Detail how your fall protection system will maintain productivity & protect workers
1 Determine your fall protection goals
A common and logical goal for a fall prevention initiative is to eliminate or reduce the number of falls in a given facility over a specific timeframe. Once you document what you are setting out to accomplish, you can start identifying what you need to achieve your goals.
There is a wealth of information available to help companies zero in on their fall protection needs and goals, including resources from organizations like OSHA, which requires that fall protection be provided at 4 feet in general industry, 5 feet in shipyards, 6 feet in the construction industry, 8 feet in longshoring operations, or any height when working over dangerous equipment and machinery.
2 Choose a fall protection system
Once a company determines the need for fall protection, there are four options to remedy the situation: eliminate, prevent, restrain and arrest.
If a work process can be easily changed to avoid a fall risk, the preferable solution is to eliminate the risk by changing the work process.
When the risk cannot be eliminated, companies should look to prevent the risk with equipment such as guard walls, gates or fencing.
If such systems are already in place, companies should challenge their processes to try to find potential risks. Challenging the process often helps organizations determine that, while they have prevention tactics in place, a safer and more reliable option, like a restraint or arrest system, may be appropriate.
Restraint systems keep workers from reaching an area where the fall hazard exists, or enable workers to perform their duties from the height required while attached to the system. You can restrain a worker by fitting them with a harness. A fixed-length lanyard is then attached to the harness and then to an anchorage system. Restraint is generally the preferred fall protection system when the environment allows for it, because a fall is completely avoided.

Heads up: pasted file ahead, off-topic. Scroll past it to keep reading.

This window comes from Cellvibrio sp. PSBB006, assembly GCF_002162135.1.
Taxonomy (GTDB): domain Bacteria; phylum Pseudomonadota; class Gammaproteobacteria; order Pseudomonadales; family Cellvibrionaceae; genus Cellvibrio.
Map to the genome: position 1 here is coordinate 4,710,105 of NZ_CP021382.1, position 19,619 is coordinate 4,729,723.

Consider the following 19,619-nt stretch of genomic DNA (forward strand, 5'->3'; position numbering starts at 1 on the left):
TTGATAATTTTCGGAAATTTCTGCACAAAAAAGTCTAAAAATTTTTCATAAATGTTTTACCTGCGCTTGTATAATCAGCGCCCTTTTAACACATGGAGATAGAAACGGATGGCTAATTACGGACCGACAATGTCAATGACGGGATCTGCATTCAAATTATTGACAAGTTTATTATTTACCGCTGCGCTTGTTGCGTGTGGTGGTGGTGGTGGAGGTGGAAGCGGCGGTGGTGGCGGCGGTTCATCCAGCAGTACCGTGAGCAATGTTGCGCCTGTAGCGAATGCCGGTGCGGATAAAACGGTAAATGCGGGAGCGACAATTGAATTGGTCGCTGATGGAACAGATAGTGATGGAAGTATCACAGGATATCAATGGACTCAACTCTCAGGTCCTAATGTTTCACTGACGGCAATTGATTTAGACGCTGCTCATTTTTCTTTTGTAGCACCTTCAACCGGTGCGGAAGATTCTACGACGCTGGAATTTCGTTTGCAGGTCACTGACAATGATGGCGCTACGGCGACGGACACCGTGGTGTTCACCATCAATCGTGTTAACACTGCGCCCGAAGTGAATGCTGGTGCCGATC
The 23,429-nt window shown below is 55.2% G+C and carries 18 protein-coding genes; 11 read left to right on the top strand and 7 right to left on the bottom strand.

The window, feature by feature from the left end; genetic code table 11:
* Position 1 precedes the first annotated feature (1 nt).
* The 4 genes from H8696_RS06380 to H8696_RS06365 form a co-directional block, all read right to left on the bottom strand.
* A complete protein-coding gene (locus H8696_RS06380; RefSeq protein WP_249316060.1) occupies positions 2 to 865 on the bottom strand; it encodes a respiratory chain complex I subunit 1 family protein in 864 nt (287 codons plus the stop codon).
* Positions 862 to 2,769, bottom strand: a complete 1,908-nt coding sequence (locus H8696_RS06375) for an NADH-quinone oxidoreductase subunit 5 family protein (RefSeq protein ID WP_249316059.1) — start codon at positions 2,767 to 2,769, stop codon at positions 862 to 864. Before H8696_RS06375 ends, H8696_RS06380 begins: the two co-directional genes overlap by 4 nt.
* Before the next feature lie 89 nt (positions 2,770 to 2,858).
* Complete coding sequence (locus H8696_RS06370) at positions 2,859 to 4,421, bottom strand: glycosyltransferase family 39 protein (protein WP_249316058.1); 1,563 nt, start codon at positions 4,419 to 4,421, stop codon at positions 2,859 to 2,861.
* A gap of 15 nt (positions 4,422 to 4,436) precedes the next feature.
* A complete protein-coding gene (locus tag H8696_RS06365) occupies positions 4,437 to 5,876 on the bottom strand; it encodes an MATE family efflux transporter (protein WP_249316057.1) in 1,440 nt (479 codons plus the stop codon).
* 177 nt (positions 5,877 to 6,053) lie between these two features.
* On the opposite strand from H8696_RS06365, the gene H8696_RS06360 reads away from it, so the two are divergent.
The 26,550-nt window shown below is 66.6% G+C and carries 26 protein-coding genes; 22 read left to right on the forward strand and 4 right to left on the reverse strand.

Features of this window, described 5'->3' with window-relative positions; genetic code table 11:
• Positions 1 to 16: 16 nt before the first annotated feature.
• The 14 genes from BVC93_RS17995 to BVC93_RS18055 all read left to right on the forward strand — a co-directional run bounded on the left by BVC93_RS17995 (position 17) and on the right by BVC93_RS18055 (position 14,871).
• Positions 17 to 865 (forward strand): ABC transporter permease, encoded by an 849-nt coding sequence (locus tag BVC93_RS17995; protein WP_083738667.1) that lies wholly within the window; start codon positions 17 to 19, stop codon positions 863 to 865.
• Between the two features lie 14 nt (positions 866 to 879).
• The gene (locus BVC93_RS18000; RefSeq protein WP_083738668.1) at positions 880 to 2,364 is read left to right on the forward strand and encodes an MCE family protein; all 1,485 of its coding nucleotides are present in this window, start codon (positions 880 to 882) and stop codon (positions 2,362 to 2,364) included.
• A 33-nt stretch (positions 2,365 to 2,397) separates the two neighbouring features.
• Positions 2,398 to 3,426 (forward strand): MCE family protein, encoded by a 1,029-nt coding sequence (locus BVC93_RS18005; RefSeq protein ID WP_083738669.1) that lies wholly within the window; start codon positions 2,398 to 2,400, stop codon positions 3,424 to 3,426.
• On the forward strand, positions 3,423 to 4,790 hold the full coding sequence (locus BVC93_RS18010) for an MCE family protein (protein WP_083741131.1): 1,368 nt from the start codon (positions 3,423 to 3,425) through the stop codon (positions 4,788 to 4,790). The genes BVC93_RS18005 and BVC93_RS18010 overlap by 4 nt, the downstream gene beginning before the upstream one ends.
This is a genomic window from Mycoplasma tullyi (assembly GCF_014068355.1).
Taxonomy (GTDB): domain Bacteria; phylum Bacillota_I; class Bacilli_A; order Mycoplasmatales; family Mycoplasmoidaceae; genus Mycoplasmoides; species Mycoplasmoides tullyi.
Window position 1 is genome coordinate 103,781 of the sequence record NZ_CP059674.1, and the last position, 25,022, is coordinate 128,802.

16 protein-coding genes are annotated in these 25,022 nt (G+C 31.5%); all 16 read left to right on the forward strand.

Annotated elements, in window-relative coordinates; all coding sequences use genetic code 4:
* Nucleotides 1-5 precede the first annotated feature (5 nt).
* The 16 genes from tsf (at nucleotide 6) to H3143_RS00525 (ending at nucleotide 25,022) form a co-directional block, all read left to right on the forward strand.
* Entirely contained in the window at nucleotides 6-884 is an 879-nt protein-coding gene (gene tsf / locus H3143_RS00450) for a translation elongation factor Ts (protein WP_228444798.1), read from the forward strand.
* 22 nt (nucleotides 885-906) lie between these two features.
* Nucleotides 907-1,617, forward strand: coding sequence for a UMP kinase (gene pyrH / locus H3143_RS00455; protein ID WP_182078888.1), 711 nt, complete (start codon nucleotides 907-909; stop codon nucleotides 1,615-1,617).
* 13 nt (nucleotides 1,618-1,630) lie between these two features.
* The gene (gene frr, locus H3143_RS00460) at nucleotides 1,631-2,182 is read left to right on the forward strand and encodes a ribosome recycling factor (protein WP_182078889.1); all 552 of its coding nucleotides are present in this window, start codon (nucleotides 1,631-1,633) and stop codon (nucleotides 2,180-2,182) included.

Fall arrest systems stop the fall in a controlled manner using either wire rope or rigid rail. Wire rope systems require additional fall clearance due to the initial sag of the wire. The stretch of the line during a fall adds to this distance. Rigid-rail fall arrest systems eliminate any sag, stopping the fall in a shorter distance.
Rigid-rail fall arrest systems provide uninterrupted protection for additional workers on the same system. Also, in the event of one worker’s fall, the rigid-rail system will not bend or deflect. This eliminates the risk to another worker, thereby allowing other workers on the system to continue moving freely and safely, possibly enabling them to assist in the rescue of the fallen worker.
3 Integrate fall protection into the workplace
Companies at this stage have chosen to install a system in their workplace. Before introducing the fall protection system, write a detailed and site-specific plan on how the system will be used to maintain productivity while protecting employees. The plan should identify the fall prevention and protection measures that will be employed, a rescue plan in case something fails, and who is responsible for overall supervision and training. The plan should also include an overview of training objectives.
All workers must be trained prior to using any fall protection systems. Training should enable workers to identify potential fall hazards as they arise, determine which products to use in specific work environments, demonstrate proper anchoring procedures, how to inspect and maintain fall protection equipment, and demonstrate procedures and the proper wearing of fall protection equipment. Also, develop and practice a rescue plan to ensure safety should a fall occur.
The final step in the process is ongoing inspections. OSHA and ANSI require an inspection of the entire fall protection system before each use and after every fall event. A competent person, defined by OSHA as someone who is “capable of identifying existing and predictable hazards in the surroundings or working conditions which are unsanitary, hazardous, or dangerous to employees, and who has authorization to take prompt corrective measures to eliminate them,” must verify the required maintenance procedures have been properly followed. Any extreme conditions that may have occurred since the last maintenance procedure, including a fall event, should be reported to the proper supervisor and an evaluation made to determine if the maintenance schedule requires modification.
No system is foolproof. But, with the right education, training, awareness and equipment, the workplace can be a safer environment for everyone.